White House chief economic adviser Larry Kudlow said on June 26 that the U.S. will see next week if China is willing to continue trade talks. After negotiations fell short, with President Donald Trump accusing China of reverting some of the commitments it promised to make, Kudlow said that he isn’t willing to get his hopes up on negotiating a landslide deal.
"I wouldn't expect any grand deal," Kudlow said on CNBC. "I think, talking to our negotiators, they are going to kind of reset the stage and hopefully go back to where the talks left off last May."
As negotiations are pending, $250 billion worth of Chinese goods continue to be affected by 25 percent tariffs, with another $300 billion of goods at risk. The Trump administration wants China to make a “large-scale” purchase of agricultural goods from the U.S., but no agreement was made so far.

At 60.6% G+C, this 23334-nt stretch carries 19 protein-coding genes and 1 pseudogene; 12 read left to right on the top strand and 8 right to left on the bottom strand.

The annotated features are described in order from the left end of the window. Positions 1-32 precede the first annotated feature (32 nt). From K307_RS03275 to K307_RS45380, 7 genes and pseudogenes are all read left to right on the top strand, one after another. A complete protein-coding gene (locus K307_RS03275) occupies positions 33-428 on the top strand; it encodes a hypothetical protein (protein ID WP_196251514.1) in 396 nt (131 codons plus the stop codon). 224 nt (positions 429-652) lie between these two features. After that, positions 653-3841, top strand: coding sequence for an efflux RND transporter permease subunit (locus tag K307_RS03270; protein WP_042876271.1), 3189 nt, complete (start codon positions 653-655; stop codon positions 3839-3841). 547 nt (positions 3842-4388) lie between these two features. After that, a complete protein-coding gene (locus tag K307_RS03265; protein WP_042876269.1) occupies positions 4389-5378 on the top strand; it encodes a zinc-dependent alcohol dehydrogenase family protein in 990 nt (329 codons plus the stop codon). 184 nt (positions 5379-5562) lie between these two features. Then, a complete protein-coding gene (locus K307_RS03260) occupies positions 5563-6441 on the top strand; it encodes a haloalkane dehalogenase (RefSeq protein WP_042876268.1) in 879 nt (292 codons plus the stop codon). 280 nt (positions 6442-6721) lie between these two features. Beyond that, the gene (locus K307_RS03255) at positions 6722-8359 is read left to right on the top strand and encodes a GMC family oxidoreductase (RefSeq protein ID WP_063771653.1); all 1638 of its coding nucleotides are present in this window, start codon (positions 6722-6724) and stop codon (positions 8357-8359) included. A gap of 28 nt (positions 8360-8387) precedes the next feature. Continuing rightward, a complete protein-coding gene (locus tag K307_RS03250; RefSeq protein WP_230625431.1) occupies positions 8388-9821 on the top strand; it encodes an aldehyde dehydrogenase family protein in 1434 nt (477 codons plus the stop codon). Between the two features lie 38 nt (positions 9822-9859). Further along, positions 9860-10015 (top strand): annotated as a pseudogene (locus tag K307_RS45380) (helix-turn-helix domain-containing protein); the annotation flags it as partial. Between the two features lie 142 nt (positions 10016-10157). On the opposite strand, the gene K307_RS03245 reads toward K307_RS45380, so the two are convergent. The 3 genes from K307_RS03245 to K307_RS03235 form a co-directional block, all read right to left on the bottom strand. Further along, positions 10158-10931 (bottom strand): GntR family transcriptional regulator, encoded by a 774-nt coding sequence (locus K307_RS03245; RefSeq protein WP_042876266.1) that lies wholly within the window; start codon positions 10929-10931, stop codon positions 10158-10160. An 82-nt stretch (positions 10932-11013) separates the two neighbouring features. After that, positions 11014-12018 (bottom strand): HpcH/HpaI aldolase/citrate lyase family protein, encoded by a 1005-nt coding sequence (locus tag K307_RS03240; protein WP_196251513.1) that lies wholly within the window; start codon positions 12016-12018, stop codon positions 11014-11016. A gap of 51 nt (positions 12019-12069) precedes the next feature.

The administration could implement more tariffs depending on how well the negotiations play out, Kudlow explained.
"If the U.S.-China talks go well, then we would not expect new tariffs. If they do not go well, the president has indicated that the tariff tool is at his disposal and he might use it," he said.
The chief economic adviser made it clear that he wasn’t going to make assumptions on how the trade talks will go.
"I'm not going to predict. I'm not going to evaluate. I want to see how it goes," Kudlow said. "Sometimes what you hope happens, doesn't happen. Sometimes your greatest fears are not realized. I am going to play this from the optimistic side because it's inbred in my body and soul."